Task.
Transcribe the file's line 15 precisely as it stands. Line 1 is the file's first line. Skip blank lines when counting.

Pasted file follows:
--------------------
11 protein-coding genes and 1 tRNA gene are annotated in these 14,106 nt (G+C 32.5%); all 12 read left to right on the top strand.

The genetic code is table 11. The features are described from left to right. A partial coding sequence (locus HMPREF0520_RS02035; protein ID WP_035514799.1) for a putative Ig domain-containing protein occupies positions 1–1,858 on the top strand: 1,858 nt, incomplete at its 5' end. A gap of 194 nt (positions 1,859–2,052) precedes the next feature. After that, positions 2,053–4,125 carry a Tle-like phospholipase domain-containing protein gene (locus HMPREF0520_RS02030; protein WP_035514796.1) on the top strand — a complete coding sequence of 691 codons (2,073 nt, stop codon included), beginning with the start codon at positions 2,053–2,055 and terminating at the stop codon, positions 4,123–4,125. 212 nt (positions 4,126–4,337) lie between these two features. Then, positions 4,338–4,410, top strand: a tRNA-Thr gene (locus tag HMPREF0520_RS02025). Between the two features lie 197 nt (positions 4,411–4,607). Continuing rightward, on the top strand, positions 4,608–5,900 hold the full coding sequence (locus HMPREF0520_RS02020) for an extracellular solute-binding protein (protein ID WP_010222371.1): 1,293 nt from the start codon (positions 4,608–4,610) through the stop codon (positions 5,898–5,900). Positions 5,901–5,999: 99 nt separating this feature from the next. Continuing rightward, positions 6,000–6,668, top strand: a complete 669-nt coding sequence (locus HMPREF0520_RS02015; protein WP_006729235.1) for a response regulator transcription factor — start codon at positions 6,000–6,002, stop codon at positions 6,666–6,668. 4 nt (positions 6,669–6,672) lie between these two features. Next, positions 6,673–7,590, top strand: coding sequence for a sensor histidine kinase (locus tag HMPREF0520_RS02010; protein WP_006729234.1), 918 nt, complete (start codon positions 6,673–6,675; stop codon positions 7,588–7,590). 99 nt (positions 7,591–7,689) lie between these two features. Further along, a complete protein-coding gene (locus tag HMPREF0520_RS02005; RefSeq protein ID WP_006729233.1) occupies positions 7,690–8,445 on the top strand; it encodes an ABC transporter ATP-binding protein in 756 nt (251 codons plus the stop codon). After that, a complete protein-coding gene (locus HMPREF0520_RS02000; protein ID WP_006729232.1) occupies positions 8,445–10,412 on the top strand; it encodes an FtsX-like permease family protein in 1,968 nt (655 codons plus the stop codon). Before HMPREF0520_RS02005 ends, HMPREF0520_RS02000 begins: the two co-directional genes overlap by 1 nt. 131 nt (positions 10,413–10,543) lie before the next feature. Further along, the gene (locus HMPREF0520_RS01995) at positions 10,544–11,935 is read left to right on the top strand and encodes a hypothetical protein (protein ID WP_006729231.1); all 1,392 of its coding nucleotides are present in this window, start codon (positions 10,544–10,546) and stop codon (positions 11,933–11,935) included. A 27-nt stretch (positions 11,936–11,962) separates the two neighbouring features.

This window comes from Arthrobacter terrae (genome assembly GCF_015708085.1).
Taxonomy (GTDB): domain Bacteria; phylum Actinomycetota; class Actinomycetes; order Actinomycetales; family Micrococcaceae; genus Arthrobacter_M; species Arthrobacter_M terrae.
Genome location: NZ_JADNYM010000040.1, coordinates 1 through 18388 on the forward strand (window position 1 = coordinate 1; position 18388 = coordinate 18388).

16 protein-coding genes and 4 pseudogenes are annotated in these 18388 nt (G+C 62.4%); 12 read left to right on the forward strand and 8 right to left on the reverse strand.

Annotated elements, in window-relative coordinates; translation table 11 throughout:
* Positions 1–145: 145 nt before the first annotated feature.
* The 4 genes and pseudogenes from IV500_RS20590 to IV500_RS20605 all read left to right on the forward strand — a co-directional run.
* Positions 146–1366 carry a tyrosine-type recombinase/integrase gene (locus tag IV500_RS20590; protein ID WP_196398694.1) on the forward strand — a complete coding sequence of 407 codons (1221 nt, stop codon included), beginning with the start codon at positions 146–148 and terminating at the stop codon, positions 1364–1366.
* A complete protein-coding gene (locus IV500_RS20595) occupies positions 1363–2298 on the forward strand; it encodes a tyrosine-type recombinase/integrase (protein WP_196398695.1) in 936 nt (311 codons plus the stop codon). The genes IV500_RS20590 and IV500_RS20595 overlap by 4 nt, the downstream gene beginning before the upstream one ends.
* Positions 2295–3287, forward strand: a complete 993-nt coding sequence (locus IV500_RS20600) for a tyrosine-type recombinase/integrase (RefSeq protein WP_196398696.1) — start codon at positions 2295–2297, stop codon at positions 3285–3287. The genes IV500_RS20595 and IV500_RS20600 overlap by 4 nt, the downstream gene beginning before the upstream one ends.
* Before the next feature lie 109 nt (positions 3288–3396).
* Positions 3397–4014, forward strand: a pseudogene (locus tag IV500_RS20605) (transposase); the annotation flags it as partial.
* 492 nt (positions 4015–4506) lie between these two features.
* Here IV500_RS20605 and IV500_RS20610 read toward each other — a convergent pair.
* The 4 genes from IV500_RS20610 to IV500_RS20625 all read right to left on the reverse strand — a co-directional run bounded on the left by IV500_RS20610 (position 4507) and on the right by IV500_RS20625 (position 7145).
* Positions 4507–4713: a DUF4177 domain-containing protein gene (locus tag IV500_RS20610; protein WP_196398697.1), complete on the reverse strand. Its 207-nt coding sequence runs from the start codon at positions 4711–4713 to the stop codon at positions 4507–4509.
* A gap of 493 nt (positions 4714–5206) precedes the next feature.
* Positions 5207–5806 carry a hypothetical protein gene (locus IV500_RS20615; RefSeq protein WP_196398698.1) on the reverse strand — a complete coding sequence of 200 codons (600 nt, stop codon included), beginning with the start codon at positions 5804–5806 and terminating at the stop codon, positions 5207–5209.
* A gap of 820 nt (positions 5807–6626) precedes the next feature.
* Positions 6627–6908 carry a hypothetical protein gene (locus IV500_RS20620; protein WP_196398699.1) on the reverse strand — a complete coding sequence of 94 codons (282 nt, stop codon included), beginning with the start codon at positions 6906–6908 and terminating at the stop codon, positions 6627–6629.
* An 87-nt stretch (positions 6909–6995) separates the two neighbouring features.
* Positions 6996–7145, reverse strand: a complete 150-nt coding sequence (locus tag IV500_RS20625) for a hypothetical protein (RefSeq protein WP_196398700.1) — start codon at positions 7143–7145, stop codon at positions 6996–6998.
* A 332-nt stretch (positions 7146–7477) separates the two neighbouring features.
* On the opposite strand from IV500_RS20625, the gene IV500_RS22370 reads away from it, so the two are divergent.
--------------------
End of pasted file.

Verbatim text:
* 492 nt (positions 4015–4506) lie between these two features.